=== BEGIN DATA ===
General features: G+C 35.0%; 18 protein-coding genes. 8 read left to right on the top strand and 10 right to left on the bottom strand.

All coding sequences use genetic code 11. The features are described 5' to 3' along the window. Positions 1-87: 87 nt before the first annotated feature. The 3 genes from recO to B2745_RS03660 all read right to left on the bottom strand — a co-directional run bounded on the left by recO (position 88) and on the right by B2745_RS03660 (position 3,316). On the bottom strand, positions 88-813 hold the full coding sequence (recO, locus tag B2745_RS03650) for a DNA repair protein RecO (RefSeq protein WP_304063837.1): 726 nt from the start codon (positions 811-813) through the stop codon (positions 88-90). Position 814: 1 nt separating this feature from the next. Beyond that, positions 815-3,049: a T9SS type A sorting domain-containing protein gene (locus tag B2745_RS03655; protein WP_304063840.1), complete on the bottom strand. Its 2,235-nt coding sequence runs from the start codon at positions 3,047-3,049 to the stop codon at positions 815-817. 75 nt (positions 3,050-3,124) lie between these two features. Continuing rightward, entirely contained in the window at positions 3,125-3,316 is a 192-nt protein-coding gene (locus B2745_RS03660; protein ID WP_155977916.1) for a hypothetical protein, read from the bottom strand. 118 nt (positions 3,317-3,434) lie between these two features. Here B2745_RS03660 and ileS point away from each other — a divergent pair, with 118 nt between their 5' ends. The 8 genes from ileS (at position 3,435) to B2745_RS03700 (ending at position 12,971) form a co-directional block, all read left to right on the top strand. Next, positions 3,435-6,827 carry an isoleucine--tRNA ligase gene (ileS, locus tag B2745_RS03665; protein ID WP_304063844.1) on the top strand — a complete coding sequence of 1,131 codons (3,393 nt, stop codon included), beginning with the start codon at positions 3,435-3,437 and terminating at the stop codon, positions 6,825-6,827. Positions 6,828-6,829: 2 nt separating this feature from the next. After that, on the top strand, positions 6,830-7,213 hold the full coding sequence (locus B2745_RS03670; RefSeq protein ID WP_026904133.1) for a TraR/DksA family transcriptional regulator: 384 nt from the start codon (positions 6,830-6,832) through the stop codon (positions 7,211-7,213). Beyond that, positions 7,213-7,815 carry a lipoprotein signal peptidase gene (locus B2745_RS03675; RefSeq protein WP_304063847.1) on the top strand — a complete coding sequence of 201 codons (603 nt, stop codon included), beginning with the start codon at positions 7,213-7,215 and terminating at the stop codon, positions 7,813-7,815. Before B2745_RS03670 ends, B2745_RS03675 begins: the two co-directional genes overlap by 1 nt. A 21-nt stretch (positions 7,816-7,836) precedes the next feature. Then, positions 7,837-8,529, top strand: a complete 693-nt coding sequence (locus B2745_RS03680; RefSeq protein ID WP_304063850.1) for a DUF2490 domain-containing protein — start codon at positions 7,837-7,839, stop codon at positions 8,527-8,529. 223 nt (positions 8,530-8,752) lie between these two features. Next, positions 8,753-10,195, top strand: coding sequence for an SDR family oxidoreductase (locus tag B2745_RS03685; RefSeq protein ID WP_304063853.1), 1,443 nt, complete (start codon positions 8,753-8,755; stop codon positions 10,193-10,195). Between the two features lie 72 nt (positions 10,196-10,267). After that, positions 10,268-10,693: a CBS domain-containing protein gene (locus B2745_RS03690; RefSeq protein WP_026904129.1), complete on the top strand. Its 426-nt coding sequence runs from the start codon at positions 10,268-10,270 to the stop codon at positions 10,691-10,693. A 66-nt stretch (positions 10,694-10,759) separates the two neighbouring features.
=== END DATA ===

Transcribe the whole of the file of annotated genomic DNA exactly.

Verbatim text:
General features: G+C 35.0%; 18 protein-coding genes. 8 read left to right on the top strand and 10 right to left on the bottom strand.

All coding sequences use genetic code 11. The features are described 5' to 3' along the window. Positions 1-87: 87 nt before the first annotated feature. The 3 genes from recO to B2745_RS03660 all read right to left on the bottom strand — a co-directional run bounded on the left by recO (position 88) and on the right by B2745_RS03660 (position 3,316). On the bottom strand, positions 88-813 hold the full coding sequence (recO, locus tag B2745_RS03650) for a DNA repair protein RecO (RefSeq protein WP_304063837.1): 726 nt from the start codon (positions 811-813) through the stop codon (positions 88-90). Position 814: 1 nt separating this feature from the next. Beyond that, positions 815-3,049: a T9SS type A sorting domain-containing protein gene (locus tag B2745_RS03655; protein WP_304063840.1), complete on the bottom strand. Its 2,235-nt coding sequence runs from the start codon at positions 3,047-3,049 to the stop codon at positions 815-817. 75 nt (positions 3,050-3,124) lie between these two features. Continuing rightward, entirely contained in the window at positions 3,125-3,316 is a 192-nt protein-coding gene (locus B2745_RS03660; protein ID WP_155977916.1) for a hypothetical protein, read from the bottom strand. 118 nt (positions 3,317-3,434) lie between these two features. Here B2745_RS03660 and ileS point away from each other — a divergent pair, with 118 nt between their 5' ends. The 8 genes from ileS (at position 3,435) to B2745_RS03700 (ending at position 12,971) form a co-directional block, all read left to right on the top strand. Next, positions 3,435-6,827 carry an isoleucine--tRNA ligase gene (ileS, locus tag B2745_RS03665; protein ID WP_304063844.1) on the top strand — a complete coding sequence of 1,131 codons (3,393 nt, stop codon included), beginning with the start codon at positions 3,435-3,437 and terminating at the stop codon, positions 6,825-6,827. Positions 6,828-6,829: 2 nt separating this feature from the next. After that, on the top strand, positions 6,830-7,213 hold the full coding sequence (locus B2745_RS03670; RefSeq protein ID WP_026904133.1) for a TraR/DksA family transcriptional regulator: 384 nt from the start codon (positions 6,830-6,832) through the stop codon (positions 7,211-7,213). Beyond that, positions 7,213-7,815 carry a lipoprotein signal peptidase gene (locus B2745_RS03675; RefSeq protein WP_304063847.1) on the top strand — a complete coding sequence of 201 codons (603 nt, stop codon included), beginning with the start codon at positions 7,213-7,215 and terminating at the stop codon, positions 7,813-7,815. Before B2745_RS03670 ends, B2745_RS03675 begins: the two co-directional genes overlap by 1 nt. A 21-nt stretch (positions 7,816-7,836) precedes the next feature. Then, positions 7,837-8,529, top strand: a complete 693-nt coding sequence (locus B2745_RS03680; RefSeq protein ID WP_304063850.1) for a DUF2490 domain-containing protein — start codon at positions 7,837-7,839, stop codon at positions 8,527-8,529. 223 nt (positions 8,530-8,752) lie between these two features. Next, positions 8,753-10,195, top strand: coding sequence for an SDR family oxidoreductase (locus tag B2745_RS03685; RefSeq protein ID WP_304063853.1), 1,443 nt, complete (start codon positions 8,753-8,755; stop codon positions 10,193-10,195). Between the two features lie 72 nt (positions 10,196-10,267). After that, positions 10,268-10,693: a CBS domain-containing protein gene (locus B2745_RS03690; RefSeq protein WP_026904129.1), complete on the top strand. Its 426-nt coding sequence runs from the start codon at positions 10,268-10,270 to the stop codon at positions 10,691-10,693. A 66-nt stretch (positions 10,694-10,759) separates the two neighbouring features.